One area that maps neatly onto the concept of ownerless harvests is the stock market: a field into which we sow seeds of capital and reap the harvests, often with no labor of our own. While the stock market rises and falls over time, most years investors can count on growth of about 5%-7%. Over the pandemic, the market hit record highs, with S&P 500 investors gaining over 15% on their investments in 2020. In this Shmita year, I encourage those of us with money in stocks, mutual funds, etc. to count all growth in these accounts as ownerless, and redistribute at least 5%. I commit to doing the same.

Releasing Debt

We are commanded in the Shmita year to release all loans (Deut. 15:1–2). In contemporary times, this may seem impossibly complicated, as our debts tend to come from distant institutions and not from our neighbors. However, people have devised ingenious ways to contribute to funds that buy off and then expunge often predatory medical and educational debt, as well as the financial bonds of the deeply racist bail system. This year, consider releasing the collective debt of our neighbors through the Shmita Debt Release Campaign of RIP Medical Debt, the National Bail Fund Network, and other similar efforts.

It is also a ripe time to lean into the economic “reset” of Shmita. During Shmita, poverty is alleviated as debts are erased, and the wealthy are forced to pause in their accumulation. Today, movements towards economic models rooted in racial and economic justice, collective ownership, and regenerative relationships with land are flourishing. In 5782, we can leverage money that is invested in accounts aimed solely at growing profits towards a vision of abundance and economic agency for all by investing in regenerative and justice-oriented economic models. Learn more about solidarity economy, just transition, and invest in worker cooperatives, mutual aid networks, and Black and brown-owned businesses through efforts like the Boston Ujima Project and Seed Commons.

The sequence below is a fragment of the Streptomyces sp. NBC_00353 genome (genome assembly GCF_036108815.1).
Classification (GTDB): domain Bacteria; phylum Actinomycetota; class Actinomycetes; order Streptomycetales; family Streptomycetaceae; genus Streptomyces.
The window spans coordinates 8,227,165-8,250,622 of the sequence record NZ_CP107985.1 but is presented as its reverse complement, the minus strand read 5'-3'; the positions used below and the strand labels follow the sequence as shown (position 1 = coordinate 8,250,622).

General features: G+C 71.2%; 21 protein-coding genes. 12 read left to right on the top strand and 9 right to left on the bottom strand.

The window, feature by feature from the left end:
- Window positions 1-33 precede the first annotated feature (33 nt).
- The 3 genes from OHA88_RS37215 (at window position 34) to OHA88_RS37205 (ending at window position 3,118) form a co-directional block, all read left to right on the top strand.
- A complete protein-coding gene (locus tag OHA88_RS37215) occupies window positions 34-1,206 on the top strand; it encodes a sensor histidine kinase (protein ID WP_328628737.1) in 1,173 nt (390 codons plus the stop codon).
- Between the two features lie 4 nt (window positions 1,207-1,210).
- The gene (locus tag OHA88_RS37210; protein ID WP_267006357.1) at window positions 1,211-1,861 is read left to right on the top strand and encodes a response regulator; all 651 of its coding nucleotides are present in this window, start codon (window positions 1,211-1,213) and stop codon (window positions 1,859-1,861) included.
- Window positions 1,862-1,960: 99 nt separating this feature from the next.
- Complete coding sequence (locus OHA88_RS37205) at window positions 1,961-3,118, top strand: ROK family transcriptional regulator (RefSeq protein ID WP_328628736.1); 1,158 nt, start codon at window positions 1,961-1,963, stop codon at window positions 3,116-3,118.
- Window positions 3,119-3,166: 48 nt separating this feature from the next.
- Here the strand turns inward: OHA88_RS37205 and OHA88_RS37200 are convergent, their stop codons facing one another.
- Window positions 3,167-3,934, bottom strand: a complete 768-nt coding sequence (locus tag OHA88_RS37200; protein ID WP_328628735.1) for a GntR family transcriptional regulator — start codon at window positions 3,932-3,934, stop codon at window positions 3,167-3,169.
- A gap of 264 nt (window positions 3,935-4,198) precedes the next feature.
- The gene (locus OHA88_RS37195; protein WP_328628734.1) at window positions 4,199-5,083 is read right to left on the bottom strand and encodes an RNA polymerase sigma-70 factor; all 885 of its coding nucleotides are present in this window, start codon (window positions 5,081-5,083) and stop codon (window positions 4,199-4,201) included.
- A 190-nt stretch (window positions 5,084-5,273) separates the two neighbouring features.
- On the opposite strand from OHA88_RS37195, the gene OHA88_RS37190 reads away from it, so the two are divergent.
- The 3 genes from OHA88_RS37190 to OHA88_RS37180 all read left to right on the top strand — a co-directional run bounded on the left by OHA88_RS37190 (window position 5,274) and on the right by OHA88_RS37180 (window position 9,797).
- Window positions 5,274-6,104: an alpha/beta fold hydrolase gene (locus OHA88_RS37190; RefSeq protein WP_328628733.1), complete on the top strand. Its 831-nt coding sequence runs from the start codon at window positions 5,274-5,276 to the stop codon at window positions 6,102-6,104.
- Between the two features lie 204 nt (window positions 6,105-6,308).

Resources = Collective Power

As Jews, considering the wealth and resources we may or may not have access to is often fraught with centuries of persecution that paints Jews as wealthy and greedy, controlling the events of the world with financial power and schemes of domination. It is also fraught with the trauma we and our ancestors have faced. Trauma in which access to wealth may have meant the difference between surviving and perishing. And trauma in which wealth wasn’t enough to save someone’s life. The pain of these legacies is deep, and well worth the slow and transformative work of untangling.

But we also inherit a beautiful legacy of sharing collective resources. We inherit Shabbat meals in which abundance was coaxed from a handful of vegetables, and someone with less was invited to share. We inherit the tradition of the community kupah, a collective fund gathered to help those in need anonymously. And we inherit the radical vision of Shmita, a vision of abundance that resets our relationship to land and our relationships to each other, cultivating interdependence, releasing debt, and reminding us that all we harvest is a gift.

As Jews, we can do big things together. This Shmita year, let’s follow our tradition’s radical vision to embrace the abundance that’s possible when we release our hold on ownership, cancel the debts of inequality, and put our resources in service of a world where we all have what we need.

Deep gratitude to Hazon’s Shmita Sourcebook, the source of the texts quoted above and much of my inspiration about Shmita. Thanks also to Resource Generation, for informing my vision of wealth redistribution.



Liz Aeschlimann

As a coach and facilitator, Liz helps people align their money with their values, and bring more joy, purpose, and ease into their lives.